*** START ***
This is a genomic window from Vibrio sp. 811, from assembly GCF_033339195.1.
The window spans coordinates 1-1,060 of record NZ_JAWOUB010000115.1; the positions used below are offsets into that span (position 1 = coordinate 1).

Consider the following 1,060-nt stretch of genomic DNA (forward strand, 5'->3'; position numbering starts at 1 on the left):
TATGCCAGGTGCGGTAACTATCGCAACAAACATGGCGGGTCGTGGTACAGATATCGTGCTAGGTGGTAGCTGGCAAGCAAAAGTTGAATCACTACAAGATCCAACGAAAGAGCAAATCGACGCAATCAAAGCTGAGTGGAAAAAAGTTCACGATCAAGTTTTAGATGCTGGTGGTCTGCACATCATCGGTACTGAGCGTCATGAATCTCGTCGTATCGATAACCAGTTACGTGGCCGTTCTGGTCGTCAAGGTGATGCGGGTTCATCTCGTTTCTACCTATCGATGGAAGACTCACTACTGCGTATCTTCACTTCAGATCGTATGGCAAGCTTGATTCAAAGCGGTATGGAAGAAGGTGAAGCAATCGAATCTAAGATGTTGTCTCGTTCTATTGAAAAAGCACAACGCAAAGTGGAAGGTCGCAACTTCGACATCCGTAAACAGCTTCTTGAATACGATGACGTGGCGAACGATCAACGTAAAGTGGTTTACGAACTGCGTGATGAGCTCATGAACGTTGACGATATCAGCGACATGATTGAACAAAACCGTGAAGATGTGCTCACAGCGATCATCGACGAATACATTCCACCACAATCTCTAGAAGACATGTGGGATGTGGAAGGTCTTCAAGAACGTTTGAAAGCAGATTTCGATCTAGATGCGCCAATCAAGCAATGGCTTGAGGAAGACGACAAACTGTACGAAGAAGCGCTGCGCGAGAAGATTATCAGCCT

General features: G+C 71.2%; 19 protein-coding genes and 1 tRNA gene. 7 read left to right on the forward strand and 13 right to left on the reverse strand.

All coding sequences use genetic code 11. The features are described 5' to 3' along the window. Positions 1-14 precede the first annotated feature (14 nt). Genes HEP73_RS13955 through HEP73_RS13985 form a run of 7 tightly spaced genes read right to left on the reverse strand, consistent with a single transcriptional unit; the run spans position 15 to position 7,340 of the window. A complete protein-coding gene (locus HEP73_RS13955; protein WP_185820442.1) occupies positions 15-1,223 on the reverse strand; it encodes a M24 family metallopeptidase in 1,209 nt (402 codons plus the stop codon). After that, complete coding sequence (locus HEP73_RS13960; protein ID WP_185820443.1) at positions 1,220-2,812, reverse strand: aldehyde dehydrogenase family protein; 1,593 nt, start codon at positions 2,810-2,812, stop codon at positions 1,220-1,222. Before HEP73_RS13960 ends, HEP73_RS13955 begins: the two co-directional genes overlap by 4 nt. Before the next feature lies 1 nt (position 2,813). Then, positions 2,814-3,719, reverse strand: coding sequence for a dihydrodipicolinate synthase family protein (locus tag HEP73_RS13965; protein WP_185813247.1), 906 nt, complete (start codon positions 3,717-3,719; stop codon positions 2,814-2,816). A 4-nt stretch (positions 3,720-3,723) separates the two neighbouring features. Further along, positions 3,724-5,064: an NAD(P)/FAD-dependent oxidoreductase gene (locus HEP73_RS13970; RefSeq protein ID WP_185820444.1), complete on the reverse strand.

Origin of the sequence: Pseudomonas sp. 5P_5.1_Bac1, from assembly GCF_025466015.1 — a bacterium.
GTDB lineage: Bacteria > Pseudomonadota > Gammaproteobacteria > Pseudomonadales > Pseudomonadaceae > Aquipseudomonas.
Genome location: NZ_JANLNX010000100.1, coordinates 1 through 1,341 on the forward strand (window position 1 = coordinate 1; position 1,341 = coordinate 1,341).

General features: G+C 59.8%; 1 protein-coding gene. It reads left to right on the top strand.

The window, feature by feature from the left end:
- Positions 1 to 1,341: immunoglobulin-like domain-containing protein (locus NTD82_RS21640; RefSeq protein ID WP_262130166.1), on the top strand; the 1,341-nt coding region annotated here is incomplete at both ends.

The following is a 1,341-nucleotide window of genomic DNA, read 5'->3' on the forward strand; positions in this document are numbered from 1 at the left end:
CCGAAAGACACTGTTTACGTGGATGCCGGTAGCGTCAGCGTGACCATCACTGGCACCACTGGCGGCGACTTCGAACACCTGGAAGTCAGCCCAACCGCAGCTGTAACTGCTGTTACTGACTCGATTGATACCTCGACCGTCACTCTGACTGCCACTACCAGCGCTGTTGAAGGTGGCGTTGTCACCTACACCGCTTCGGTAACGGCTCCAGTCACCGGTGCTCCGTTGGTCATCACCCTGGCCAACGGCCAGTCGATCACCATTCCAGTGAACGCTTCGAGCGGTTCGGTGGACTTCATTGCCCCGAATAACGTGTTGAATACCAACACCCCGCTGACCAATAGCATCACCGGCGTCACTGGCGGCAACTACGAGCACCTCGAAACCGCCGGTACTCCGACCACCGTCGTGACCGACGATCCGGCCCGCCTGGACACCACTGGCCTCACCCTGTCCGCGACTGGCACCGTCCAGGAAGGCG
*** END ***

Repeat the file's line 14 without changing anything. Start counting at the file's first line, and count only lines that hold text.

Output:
CCGAAAGACACTGTTTACGTGGATGCCGGTAGCGTCAGCGTGACCATCACTGGCACCACTGGCGGCGACTTCGAACACCTGGAAGTCAGCCCAACCGCAGCTGTAACTGCTGTTACTGACTCGATTGATACCTCGACCGTCACTCTGACTGCCACTACCAGCGCTGTTGAAGGTGGCGTTGTCACCTACACCGCTTCGGTAACGGCTCCAGTCACCGGTGCTCCGTTGGTCATCACCCTGGCCAACGGCCAGTCGATCACCATTCCAGTGAACGCTTCGAGCGGTTCGGTGGACTTCATTGCCCCGAATAACGTGTTGAATACCAACACCCCGCTGACCAATAGCATCACCGGCGTCACTGGCGGCAACTACGAGCACCTCGAAACCGCCGGTACTCCGACCACCGTCGTGACCGACGATCCGGCCCGCCTGGACACCACTGGCCTCACCCTGTCCGCGACTGGCACCGTCCAGGAAGGCG